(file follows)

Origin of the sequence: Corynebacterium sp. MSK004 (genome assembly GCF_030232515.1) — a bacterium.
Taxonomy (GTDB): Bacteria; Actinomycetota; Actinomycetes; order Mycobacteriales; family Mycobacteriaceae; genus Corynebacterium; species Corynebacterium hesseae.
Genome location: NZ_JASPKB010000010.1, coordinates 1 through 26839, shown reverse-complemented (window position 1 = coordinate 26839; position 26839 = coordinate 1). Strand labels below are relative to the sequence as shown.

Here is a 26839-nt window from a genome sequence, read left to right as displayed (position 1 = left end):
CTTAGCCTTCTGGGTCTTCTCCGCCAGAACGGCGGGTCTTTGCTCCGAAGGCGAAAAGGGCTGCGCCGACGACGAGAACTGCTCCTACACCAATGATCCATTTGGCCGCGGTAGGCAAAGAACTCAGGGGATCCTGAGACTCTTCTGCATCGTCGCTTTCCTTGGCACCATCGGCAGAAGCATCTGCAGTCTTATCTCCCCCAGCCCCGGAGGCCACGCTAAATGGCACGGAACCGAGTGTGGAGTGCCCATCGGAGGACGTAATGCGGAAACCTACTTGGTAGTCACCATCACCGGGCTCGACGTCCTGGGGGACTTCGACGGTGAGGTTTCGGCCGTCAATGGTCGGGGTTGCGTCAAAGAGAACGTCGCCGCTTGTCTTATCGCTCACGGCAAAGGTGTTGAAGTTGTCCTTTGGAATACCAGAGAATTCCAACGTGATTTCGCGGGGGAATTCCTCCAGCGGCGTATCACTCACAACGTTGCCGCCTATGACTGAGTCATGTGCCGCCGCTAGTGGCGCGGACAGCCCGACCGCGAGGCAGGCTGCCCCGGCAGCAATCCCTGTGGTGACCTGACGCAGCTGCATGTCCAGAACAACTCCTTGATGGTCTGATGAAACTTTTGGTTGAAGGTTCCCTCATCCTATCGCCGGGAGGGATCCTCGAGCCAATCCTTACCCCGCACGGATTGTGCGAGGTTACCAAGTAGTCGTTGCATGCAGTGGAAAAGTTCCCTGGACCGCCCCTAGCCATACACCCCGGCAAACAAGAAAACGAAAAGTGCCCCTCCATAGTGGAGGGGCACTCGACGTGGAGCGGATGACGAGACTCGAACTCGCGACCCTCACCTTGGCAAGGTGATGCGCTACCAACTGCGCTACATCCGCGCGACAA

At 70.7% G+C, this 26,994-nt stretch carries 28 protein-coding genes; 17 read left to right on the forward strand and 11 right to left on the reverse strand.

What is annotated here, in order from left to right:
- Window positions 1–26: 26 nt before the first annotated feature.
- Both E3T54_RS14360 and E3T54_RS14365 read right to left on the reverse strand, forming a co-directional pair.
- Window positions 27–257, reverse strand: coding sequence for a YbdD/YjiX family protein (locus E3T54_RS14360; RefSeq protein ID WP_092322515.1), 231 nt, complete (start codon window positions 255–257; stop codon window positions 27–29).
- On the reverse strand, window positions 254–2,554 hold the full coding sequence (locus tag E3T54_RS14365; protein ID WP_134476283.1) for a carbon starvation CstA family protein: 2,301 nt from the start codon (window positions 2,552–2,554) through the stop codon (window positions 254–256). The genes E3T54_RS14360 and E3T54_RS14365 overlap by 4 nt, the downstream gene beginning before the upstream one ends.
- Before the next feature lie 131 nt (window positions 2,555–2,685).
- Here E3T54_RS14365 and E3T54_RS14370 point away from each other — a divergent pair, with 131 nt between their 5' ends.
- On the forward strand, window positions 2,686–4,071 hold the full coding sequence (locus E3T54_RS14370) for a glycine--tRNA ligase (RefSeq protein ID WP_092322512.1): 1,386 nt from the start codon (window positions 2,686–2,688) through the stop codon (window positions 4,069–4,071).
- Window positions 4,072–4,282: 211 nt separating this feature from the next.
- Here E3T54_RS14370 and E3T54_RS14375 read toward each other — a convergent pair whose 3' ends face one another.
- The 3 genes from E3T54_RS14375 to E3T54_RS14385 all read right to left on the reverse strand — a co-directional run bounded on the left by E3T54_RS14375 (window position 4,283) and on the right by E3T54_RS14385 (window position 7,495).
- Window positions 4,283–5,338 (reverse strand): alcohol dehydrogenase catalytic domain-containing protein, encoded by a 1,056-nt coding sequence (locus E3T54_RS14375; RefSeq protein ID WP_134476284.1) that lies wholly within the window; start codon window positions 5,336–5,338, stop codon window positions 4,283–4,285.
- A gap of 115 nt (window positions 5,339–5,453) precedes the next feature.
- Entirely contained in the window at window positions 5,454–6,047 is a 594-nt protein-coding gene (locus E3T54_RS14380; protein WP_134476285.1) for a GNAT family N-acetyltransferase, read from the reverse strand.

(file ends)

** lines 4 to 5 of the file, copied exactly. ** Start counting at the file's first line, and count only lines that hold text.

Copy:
Here is a 26839-nt window from a genome sequence, read left to right as displayed (position 1 = left end):
CTTAGCCTTCTGGGTCTTCTCCGCCAGAACGGCGGGTCTTTGCTCCGAAGGCGAAAAGGGCTGCGCCGACGACGAGAACTGCTCCTACACCAATGATCCATTTGGCCGCGGTAGGCAAAGAACTCAGGGGATCCTGAGACTCTTCTGCATCGTCGCTTTCCTTGGCACCATCGGCAGAAGCATCTGCAGTCTTATCTCCCCCAGCCCCGGAGGCCACGCTAAATGGCACGGAACCGAGTGTGGAGTGCCCATCGGAGGACGTAATGCGGAAACCTACTTGGTAGTCACCATCACCGGGCTCGACGTCCTGGGGGACTTCGACGGTGAGGTTTCGGCCGTCAATGGTCGGGGTTGCGTCAAAGAGAACGTCGCCGCTTGTCTTATCGCTCACGGCAAAGGTGTTGAAGTTGTCCTTTGGAATACCAGAGAATTCCAACGTGATTTCGCGGGGGAATTCCTCCAGCGGCGTATCACTCACAACGTTGCCGCCTATGACTGAGTCATGTGCCGCCGCTAGTGGCGCGGACAGCCCGACCGCGAGGCAGGCTGCCCCGGCAGCAATCCCTGTGGTGACCTGACGCAGCTGCATGTCCAGAACAACTCCTTGATGGTCTGATGAAACTTTTGGTTGAAGGTTCCCTCATCCTATCGCCGGGAGGGATCCTCGAGCCAATCCTTACCCCGCACGGATTGTGCGAGGTTACCAAGTAGTCGTTGCATGCAGTGGAAAAGTTCCCTGGACCGCCCCTAGCCATACACCCCGGCAAACAAGAAAACGAAAAGTGCCCCTCCATAGTGGAGGGGCACTCGACGTGGAGCGGATGACGAGACTCGAACTCGCGACCCTCACCTTGGCAAGGTGATGCGCTACCAACTGCGCTACATCCGCGCGACAA